Correction to This Article
An Aug. 7 Metro article about debates in Virginia's congressional races incorrectly referred to state House Majority Leader H. Morgan Griffith (R-Salem) as the chamber's minority leader.

House candidates dueling not just over records but about debates

By Ben Pershing
Washington Post Staff Writer
Saturday, August 7, 2010

The "debate over debates" is in full swing in Virginia's congressional contests, with Republican and Democratic hopefuls squabbling over how often and with whom they should square off in public.

On the one subject where dueling candidates are forced to agree, the contenders in three races have been unable or unwilling to do so.

Freshman Reps. Glenn Nye (D) and Tom Perriello (D) both want conservative-leaning independent candidates included in their debates, while their Republican opponents are resisting. And veteran Rep. Rick Boucher (D) has so far agreed to only one debate, while his GOP challenger has proposed more than two dozen.

The disputes over debate planning -- and the debates themselves, if they happen -- may not be game-changers in any of those races, but they are a window into the campaigns' strategies as November approaches.

"Debates are really an important forum in this election," said Nye campaign spokeswoman Leah Nelson, saying they are among the "few opportunities that these candidates really have to speak on substantive issues."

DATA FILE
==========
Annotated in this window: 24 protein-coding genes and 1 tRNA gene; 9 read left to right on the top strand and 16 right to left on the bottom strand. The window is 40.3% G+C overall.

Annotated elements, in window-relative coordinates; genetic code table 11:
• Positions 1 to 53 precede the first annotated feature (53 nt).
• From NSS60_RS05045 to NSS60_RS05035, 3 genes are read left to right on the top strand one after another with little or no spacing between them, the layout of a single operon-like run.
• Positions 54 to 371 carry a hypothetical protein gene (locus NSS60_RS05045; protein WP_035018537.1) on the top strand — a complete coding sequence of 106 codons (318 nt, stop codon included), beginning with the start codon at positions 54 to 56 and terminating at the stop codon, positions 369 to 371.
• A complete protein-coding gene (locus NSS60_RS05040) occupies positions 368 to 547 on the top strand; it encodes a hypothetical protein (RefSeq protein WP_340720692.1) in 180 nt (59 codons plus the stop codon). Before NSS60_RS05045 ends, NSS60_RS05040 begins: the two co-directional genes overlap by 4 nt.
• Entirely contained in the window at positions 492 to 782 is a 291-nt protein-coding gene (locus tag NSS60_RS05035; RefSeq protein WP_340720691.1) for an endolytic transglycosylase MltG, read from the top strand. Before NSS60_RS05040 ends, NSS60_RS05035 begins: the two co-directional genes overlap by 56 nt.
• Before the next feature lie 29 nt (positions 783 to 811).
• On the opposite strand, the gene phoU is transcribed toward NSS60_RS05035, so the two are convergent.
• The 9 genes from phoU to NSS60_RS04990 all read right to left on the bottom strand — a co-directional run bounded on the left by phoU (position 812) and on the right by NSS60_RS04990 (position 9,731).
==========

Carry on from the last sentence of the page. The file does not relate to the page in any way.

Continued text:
Nye's team has been battling with the campaign of auto dealer Scott Rigell (R) over whether Kenny Golden -- the former Virginia Beach GOP chairman now running as an independent -- should be included in their debates in the 2nd District.

Rigell's campaign doesn't want Golden participating unless Golden reaches the 15 percent mark in at least three independent polls -- the same standard used for inclusion in general election presidential debates. (There is one key difference: While presidential races are polled daily by a variety of sources, there may not be three independent polls of the 2nd District contest between now and November.)

Nye doesn't think there should be any statistical bar to Golden's participation.

"Glenn believes that the debates should be open to everyone who qualified for the ballot," Nelson said.

Nye and Golden are both planning to attend an Aug. 19 debate at a Virginia Beach high school, but Rigell won't be there. Nye, in turn, has declined invitations from other groups that didn't include Golden.

"They are terrified to debate Scott Rigell one-on-one," said Rigell campaign manager Jason Miyares.

Polling numbers are also at the root of the fight in the 5th District, where two television stations have withdrawn offers to produce debates between Perriello and state Sen. Robert Hurt (R) because the candidates could not agree on the criteria for including Jeffrey Clark, an independent.

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